I haven't worked the recipe out yet, but I'm going to serve small amounts of the soup in tiny cups and make some sort of cheddar cheese straws/wafers as a companion piece. That way it'll be sort of like communion. (The addition of the onions and, especially, the yogurt make the color not quite right, but the room will be dark, probably.) I may not make the communion inspiration explicit to the guests: most Unitarian Universalists are as fond of sacrilege as I am, but there are some who wouldn't appreciate me telling them to take a body-of-Christ-cheddar-cheese wafer and follow it with a blood-of-Christ shot of tomato soup. Chacun a son gout, I reckon.

Chilled Tomato Soup

2 T. butter
1 c. chopped sweet onion
1 T. flour
A 64-ounce bottle of V-8
Freshly ground black pepper
1 T. prepared horseradish
1 c. Greek style yogurt (nonfat or whole milk, as you prefer)
1 T. dried dill

Melt the butter in the bottom of a large saucepan. Add the onion, cover, and cook until very lightly browned. Add the flour, stir well, and cook for another three to five minutes.

Add 2 cups of the V-8 and the ground pepper (to taste). Bring to a boil, then simmer for three or four minutes. Turn off the heat. Let the mixture cool to a temperature that your blender can handle (or use an immersion blender if your mother didn't break yours). Add the horseradish, blend until smooth, then return to the pot. Add the remainder of the V-8, whisk in the yogurt until smooth, and stir in the dill. Adjust the seasoning. Chill thoroughly.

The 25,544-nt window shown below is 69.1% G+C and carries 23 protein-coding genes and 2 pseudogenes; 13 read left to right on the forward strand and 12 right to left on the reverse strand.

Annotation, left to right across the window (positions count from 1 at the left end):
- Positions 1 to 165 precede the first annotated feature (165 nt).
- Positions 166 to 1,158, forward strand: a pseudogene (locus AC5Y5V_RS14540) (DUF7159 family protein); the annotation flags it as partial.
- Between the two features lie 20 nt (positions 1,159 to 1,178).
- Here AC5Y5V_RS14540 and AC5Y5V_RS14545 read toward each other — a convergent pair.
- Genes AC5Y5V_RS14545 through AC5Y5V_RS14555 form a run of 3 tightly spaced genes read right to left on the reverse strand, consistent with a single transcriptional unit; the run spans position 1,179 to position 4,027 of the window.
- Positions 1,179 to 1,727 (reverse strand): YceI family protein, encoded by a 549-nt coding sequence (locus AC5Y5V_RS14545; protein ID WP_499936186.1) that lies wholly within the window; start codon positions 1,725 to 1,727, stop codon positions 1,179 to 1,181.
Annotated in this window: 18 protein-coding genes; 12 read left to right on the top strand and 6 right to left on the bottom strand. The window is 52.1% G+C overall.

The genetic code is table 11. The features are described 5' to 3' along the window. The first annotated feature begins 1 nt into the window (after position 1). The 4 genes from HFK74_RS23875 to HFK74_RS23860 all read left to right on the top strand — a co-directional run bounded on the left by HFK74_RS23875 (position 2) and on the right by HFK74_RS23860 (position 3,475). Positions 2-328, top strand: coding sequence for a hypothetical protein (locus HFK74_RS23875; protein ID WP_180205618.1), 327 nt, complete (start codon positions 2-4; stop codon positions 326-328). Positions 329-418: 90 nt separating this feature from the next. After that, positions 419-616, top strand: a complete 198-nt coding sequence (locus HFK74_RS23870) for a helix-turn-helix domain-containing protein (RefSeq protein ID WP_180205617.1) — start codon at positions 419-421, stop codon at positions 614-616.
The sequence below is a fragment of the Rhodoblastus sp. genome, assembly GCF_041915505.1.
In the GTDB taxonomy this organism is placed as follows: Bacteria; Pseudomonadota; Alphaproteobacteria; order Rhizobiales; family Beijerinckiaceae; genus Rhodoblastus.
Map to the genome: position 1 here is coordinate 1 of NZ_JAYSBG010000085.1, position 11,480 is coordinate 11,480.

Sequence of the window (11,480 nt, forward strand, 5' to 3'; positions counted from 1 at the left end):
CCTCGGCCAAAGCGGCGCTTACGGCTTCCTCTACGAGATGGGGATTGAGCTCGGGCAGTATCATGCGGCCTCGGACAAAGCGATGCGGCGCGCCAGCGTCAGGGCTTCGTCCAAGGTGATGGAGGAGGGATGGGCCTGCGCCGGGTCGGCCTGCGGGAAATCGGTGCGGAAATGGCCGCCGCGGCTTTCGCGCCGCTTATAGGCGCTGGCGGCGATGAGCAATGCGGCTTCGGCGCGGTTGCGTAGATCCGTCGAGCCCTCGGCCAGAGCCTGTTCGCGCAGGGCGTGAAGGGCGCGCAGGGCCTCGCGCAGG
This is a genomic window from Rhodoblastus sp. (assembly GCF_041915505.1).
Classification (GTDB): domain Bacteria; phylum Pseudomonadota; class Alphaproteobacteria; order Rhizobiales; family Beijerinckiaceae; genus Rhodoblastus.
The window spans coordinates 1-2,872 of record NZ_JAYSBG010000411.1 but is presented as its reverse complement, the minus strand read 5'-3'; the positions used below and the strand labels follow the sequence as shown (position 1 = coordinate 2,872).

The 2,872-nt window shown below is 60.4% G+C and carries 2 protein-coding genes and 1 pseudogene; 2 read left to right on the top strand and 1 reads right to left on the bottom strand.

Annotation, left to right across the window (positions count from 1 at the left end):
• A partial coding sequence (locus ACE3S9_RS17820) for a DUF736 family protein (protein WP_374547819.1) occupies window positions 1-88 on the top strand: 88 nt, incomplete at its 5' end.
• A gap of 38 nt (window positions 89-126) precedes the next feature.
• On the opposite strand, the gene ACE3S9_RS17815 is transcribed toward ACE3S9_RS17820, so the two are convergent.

Since cold soups typically require more seasoning than soups to be served hot, it's a good idea to put a teacup or small soup bowl in the freezer when you start cooking. Then when you've added the cool and cold ingredients, you can put a small amount of the soup in the cold teacup, put the whole thing back in the freezer, and taste it five minutes later to get an idea of how it's going to taste when it's served.

Monday, December 15, 2008

Not Unlike

I have, for many years now, resisted the allure of dark fruitcakes. It is true that I have often, particularly at this time of year, leaped to the defense of fruitcakes whenever some misguided and underinformed soul has issued a blanket condemnation of fruitcakes as doorstops. And I've made black cake, which some would say is the cake that all dark fruitcakes hope to become in their next lives. But I haven't made the traditional dense and rich dark fruitcake of the sort that my mother makes. And I love it, truly I do. Even though my mother includes those horrible red and green cherries in her dark fruitcake, she also includes the best pecans, and she cloaks everything in a really good, spicy dark cake. What she ends up with is notably humongous, and it lasts, wrapped in cloth, soaked in spirits, and then wrapped again in aluminum foil, in a closet for much of the following year, disappearing a slice at a time.